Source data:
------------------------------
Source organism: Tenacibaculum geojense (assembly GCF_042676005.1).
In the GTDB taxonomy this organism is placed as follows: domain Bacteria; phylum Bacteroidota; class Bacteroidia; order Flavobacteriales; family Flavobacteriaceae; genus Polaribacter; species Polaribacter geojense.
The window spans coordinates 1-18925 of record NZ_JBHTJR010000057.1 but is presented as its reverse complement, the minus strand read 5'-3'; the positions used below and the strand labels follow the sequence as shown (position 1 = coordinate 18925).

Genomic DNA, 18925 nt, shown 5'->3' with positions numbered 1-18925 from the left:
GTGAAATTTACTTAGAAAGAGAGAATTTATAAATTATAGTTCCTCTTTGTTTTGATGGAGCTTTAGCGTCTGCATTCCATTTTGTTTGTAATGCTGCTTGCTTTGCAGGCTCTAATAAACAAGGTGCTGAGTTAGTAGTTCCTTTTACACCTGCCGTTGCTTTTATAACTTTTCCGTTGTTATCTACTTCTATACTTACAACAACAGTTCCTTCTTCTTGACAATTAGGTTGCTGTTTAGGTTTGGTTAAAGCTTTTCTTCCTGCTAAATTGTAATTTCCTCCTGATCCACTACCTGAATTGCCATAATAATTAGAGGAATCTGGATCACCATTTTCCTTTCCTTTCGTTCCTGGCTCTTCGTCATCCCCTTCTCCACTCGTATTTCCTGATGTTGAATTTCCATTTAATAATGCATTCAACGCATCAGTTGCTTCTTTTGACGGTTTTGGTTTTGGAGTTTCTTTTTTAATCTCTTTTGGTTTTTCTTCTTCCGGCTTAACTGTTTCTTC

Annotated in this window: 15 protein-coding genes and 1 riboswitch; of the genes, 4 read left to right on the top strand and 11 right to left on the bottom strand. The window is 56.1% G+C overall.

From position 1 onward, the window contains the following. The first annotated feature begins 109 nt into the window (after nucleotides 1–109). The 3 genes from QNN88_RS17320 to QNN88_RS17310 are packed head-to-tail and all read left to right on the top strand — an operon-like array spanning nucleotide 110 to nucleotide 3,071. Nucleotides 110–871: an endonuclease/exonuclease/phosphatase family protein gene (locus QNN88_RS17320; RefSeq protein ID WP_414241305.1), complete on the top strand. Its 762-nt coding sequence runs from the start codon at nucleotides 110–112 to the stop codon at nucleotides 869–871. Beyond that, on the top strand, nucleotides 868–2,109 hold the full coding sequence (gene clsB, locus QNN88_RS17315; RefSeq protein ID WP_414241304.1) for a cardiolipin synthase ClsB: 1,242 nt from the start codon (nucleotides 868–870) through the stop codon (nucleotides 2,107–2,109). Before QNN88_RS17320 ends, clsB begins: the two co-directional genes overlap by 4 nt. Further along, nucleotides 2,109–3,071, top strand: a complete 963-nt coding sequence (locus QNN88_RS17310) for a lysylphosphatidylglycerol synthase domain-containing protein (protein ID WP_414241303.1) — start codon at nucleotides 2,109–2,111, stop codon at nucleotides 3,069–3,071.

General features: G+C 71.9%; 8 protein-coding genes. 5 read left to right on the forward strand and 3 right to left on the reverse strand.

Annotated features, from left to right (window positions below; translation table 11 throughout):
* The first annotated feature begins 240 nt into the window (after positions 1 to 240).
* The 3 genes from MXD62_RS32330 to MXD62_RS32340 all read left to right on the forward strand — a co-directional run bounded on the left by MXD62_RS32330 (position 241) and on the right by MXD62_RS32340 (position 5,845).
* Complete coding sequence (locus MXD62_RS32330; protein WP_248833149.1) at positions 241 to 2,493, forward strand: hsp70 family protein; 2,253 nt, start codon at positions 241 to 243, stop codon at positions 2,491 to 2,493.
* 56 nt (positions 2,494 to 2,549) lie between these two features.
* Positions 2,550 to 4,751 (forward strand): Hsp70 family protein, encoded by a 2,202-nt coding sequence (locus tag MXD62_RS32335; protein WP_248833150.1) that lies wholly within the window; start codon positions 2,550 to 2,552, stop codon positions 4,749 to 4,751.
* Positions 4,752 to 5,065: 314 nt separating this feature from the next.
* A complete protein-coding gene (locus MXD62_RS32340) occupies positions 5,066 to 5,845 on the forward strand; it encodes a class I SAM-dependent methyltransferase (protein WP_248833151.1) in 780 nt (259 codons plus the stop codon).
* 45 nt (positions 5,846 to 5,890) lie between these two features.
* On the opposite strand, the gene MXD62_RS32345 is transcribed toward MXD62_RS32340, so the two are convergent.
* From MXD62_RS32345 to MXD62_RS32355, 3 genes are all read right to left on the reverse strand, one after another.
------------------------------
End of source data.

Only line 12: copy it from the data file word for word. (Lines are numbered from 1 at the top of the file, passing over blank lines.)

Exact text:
* Complete coding sequence (locus MXD62_RS32330; protein WP_248833149.1) at positions 241 to 2,493, forward strand: hsp70 family protein; 2,253 nt, start codon at positions 241 to 243, stop codon at positions 2,491 to 2,493.